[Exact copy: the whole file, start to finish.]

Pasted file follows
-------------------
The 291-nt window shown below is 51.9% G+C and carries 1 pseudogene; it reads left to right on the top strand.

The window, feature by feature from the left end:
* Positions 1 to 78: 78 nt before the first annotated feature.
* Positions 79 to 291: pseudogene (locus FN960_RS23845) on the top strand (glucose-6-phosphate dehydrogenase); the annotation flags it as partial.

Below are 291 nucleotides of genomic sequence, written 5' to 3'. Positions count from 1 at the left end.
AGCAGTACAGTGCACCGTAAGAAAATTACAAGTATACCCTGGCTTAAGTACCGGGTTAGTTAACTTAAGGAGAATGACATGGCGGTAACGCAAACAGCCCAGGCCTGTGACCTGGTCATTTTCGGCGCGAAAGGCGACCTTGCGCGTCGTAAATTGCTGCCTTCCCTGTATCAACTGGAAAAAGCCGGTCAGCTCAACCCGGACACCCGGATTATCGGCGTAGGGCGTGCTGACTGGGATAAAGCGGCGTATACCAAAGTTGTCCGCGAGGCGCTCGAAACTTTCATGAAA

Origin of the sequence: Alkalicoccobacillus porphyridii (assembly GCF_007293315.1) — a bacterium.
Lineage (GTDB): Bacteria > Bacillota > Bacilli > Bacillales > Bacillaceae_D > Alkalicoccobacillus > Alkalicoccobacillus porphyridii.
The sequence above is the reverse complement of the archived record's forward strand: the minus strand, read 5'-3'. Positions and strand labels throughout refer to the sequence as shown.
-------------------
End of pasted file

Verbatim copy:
The 291-nt window shown below is 51.9% G+C and carries 1 pseudogene; it reads left to right on the top strand.

The window, feature by feature from the left end:
* Positions 1 to 78: 78 nt before the first annotated feature.
* Positions 79 to 291: pseudogene (locus FN960_RS23845) on the top strand (glucose-6-phosphate dehydrogenase); the annotation flags it as partial.

Below are 291 nucleotides of genomic sequence, written 5' to 3'. Positions count from 1 at the left end.
AGCAGTACAGTGCACCGTAAGAAAATTACAAGTATACCCTGGCTTAAGTACCGGGTTAGTTAACTTAAGGAGAATGACATGGCGGTAACGCAAACAGCCCAGGCCTGTGACCTGGTCATTTTCGGCGCGAAAGGCGACCTTGCGCGTCGTAAATTGCTGCCTTCCCTGTATCAACTGGAAAAAGCCGGTCAGCTCAACCCGGACACCCGGATTATCGGCGTAGGGCGTGCTGACTGGGATAAAGCGGCGTATACCAAAGTTGTCCGCGAGGCGCTCGAAACTTTCATGAAA

Origin of the sequence: Alkalicoccobacillus porphyridii (assembly GCF_007293315.1) — a bacterium.
Lineage (GTDB): Bacteria > Bacillota > Bacilli > Bacillales > Bacillaceae_D > Alkalicoccobacillus > Alkalicoccobacillus porphyridii.
The sequence above is the reverse complement of the archived record's forward strand: the minus strand, read 5'-3'. Positions and strand labels throughout refer to the sequence as shown.